The Native Companion and I were in Nice for New Year's. Before we returned to Paris I was able to convince her to submit to the rigmarole necessary to assure a lunch table at La Merenda, the city's most storied address for traditional Niçoise cuisine, run since 1996 by chef Dominique Le Stanc.
La Merenda famously has no phone, so one must personally pop by to request a table later in the day. As it happened our agenda that morning consisted of wandering aimlessly around the port, so this fit right into our schedule. The restaurant's popularity far exceeds its tiny space, however, and tables were understandably slow to turn that day. We had to circle back round twice after the appointed time came and went.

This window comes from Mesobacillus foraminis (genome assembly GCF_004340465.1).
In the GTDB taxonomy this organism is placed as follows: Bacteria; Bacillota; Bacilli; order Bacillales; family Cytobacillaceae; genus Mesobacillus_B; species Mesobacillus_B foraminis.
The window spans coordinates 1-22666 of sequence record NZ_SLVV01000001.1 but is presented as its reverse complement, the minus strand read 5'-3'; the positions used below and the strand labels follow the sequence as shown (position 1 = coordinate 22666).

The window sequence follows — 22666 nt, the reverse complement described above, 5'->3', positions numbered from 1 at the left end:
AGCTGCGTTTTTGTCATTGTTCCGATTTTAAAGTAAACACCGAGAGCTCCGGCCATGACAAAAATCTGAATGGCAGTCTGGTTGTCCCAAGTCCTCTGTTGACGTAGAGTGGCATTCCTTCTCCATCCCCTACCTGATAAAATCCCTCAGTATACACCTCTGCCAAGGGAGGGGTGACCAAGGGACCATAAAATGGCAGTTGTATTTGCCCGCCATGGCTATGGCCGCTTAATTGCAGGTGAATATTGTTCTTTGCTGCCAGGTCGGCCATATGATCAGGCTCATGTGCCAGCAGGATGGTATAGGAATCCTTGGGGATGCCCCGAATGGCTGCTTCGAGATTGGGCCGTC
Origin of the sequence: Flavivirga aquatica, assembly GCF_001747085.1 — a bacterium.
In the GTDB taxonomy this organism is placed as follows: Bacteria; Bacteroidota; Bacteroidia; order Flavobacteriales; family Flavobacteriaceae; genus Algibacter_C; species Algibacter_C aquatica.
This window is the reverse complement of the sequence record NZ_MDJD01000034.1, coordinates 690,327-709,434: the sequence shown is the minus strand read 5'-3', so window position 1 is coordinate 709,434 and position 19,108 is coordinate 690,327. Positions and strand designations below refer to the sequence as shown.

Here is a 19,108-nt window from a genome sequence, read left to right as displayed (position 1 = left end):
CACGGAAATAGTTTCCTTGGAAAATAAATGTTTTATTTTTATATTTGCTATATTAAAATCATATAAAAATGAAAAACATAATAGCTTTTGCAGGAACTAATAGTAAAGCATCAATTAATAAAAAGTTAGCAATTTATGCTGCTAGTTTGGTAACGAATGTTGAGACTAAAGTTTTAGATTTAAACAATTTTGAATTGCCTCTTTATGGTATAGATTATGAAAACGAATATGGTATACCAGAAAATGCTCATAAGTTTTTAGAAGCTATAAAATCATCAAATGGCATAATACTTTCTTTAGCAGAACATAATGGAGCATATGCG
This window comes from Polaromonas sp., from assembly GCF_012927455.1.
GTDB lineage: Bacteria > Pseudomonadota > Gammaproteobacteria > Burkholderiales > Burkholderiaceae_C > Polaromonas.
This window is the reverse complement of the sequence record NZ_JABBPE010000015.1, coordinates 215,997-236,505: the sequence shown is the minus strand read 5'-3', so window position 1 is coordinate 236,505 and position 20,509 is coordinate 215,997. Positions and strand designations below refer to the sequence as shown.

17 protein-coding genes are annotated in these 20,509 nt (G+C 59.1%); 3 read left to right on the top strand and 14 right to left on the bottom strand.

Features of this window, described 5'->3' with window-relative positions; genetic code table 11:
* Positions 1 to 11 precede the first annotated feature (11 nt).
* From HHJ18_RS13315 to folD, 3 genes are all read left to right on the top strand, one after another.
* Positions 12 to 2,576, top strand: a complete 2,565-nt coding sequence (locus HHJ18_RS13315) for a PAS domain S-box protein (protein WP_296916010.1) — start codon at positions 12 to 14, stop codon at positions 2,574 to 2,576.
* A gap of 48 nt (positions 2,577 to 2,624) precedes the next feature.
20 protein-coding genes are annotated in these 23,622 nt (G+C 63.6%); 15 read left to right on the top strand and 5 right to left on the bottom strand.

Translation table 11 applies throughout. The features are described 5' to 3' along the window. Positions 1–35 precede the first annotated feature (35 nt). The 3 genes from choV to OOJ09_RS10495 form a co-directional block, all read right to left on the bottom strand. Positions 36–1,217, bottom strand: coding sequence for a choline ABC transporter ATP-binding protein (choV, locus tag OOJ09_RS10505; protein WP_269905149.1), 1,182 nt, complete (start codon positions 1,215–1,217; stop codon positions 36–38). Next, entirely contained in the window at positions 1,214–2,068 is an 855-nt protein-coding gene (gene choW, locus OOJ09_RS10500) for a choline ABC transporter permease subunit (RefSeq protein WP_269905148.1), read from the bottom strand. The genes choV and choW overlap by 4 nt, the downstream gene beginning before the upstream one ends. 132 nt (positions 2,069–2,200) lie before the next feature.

I didn't mind. I was enchanted the moment I laid eyes on La Merenda's sparse menu, scrawled on a blackboard posted to its frosted windows. If menu writing is a kind of literature, Le Stanc's menu at La Merenda possesses the hymn-like simplicity of Kafka's shortest works - "The Wish to be a Red Indian," perhaps. In the space of one sentence, Kafka proposes a subject before shearing it away in stages, until nothing remains but a profound absence. All the daily repetition of kitchen work and the generational repetition that has yielded traditional cuisine - all that absence of novelty - is contained on La Merenda's blackboard. The rarity of such a statement - anywhere in the world, let alone breezy, tourist-stricken Nice - gives La Merenda a curious power. At lunch, one can even overlook the dismal wine selection.